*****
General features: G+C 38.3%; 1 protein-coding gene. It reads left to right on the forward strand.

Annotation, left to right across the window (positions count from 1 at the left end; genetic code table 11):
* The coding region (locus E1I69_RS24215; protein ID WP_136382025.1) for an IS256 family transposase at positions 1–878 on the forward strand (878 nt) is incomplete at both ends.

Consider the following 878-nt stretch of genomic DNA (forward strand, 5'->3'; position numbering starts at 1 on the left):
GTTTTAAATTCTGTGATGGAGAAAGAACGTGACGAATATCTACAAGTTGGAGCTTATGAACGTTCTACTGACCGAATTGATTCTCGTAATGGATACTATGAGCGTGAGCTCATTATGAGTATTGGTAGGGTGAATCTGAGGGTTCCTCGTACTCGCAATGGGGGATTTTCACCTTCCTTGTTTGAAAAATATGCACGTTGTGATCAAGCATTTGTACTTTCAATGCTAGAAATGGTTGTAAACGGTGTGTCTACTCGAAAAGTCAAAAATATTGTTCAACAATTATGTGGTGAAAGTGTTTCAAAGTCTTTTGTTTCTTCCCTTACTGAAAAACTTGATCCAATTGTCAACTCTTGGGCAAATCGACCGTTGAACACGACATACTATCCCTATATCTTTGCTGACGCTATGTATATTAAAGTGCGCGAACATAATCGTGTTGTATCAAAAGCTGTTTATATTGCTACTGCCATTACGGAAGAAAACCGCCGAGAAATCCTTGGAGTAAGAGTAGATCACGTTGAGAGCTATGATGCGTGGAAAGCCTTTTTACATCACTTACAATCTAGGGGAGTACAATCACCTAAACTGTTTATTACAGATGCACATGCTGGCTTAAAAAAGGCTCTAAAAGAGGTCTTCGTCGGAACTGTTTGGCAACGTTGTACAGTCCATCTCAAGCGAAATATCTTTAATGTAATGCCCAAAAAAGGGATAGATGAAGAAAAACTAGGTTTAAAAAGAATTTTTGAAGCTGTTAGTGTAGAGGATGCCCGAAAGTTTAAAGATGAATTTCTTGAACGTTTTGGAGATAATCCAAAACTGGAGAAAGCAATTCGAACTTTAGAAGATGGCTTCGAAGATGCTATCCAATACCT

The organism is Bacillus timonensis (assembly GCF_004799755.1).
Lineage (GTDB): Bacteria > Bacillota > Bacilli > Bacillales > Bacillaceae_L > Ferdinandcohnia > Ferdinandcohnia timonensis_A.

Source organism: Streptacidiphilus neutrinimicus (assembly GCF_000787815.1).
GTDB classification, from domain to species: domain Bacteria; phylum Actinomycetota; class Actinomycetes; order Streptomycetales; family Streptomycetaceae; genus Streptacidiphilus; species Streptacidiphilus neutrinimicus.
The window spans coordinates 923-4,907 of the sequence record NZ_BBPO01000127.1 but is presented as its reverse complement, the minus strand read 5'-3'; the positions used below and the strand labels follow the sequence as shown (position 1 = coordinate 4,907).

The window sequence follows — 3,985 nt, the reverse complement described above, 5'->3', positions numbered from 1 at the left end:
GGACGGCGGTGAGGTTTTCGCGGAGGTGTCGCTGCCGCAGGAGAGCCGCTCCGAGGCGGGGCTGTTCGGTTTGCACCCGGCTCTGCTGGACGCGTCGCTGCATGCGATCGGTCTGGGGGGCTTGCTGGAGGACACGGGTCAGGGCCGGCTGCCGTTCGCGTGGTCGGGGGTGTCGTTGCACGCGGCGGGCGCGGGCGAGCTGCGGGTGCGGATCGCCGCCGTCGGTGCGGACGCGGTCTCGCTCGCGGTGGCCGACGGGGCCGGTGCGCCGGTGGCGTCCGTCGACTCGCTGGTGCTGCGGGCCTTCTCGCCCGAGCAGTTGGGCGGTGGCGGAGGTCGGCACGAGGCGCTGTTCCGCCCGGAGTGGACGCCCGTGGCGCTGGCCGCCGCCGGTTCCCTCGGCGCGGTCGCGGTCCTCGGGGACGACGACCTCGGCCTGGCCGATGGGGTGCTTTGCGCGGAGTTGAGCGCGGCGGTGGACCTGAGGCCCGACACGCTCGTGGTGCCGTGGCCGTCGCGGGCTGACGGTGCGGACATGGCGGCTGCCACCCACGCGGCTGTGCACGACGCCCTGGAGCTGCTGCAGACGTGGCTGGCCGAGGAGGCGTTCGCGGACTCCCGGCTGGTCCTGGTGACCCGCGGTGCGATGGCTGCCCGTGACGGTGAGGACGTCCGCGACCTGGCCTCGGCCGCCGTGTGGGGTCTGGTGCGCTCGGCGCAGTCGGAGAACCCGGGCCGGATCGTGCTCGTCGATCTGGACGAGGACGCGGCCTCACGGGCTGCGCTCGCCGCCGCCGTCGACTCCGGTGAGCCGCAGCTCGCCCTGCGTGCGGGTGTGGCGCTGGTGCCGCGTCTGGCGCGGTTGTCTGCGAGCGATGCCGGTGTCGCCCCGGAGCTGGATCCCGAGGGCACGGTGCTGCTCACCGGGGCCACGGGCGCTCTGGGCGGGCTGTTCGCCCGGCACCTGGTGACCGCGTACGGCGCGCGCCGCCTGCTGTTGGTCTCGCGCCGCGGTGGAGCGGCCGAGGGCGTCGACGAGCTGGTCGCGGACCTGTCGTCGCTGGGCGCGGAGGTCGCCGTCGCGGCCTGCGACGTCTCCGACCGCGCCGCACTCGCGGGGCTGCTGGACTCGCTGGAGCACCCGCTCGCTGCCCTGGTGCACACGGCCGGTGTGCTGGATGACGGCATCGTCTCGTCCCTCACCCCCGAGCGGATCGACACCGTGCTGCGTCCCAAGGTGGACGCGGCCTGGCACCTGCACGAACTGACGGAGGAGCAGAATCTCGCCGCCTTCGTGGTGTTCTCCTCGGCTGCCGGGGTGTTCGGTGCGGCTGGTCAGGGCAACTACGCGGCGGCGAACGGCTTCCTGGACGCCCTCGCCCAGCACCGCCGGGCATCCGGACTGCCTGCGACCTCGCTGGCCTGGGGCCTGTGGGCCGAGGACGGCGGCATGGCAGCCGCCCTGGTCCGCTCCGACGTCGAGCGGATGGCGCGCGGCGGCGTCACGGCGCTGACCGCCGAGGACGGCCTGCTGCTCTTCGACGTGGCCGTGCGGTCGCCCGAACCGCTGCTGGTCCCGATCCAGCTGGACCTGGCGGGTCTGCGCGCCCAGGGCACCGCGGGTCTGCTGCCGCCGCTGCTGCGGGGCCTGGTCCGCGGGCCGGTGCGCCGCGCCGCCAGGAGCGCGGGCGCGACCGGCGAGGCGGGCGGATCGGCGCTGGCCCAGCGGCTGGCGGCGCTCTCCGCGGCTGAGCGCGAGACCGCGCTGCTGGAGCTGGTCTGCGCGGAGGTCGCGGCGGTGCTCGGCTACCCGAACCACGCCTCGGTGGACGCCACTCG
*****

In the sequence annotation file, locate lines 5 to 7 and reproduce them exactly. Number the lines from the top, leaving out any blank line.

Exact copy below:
GTTTTAAATTCTGTGATGGAGAAAGAACGTGACGAATATCTACAAGTTGGAGCTTATGAACGTTCTACTGACCGAATTGATTCTCGTAATGGATACTATGAGCGTGAGCTCATTATGAGTATTGGTAGGGTGAATCTGAGGGTTCCTCGTACTCGCAATGGGGGATTTTCACCTTCCTTGTTTGAAAAATATGCACGTTGTGATCAAGCATTTGTACTTTCAATGCTAGAAATGGTTGTAAACGGTGTGTCTACTCGAAAAGTCAAAAATATTGTTCAACAATTATGTGGTGAAAGTGTTTCAAAGTCTTTTGTTTCTTCCCTTACTGAAAAACTTGATCCAATTGTCAACTCTTGGGCAAATCGACCGTTGAACACGACATACTATCCCTATATCTTTGCTGACGCTATGTATATTAAAGTGCGCGAACATAATCGTGTTGTATCAAAAGCTGTTTATATTGCTACTGCCATTACGGAAGAAAACCGCCGAGAAATCCTTGGAGTAAGAGTAGATCACGTTGAGAGCTATGATGCGTGGAAAGCCTTTTTACATCACTTACAATCTAGGGGAGTACAATCACCTAAACTGTTTATTACAGATGCACATGCTGGCTTAAAAAAGGCTCTAAAAGAGGTCTTCGTCGGAACTGTTTGGCAACGTTGTACAGTCCATCTCAAGCGAAATATCTTTAATGTAATGCCCAAAAAAGGGATAGATGAAGAAAAACTAGGTTTAAAAAGAATTTTTGAAGCTGTTAGTGTAGAGGATGCCCGAAAGTTTAAAGATGAATTTCTTGAACGTTTTGGAGATAATCCAAAACTGGAGAAAGCAATTCGAACTTTAGAAGATGGCTTCGAAGATGCTATCCAATACCT

The organism is Bacillus timonensis (assembly GCF_004799755.1).
Lineage (GTDB): Bacteria > Bacillota > Bacilli > Bacillales > Bacillaceae_L > Ferdinandcohnia > Ferdinandcohnia timonensis_A.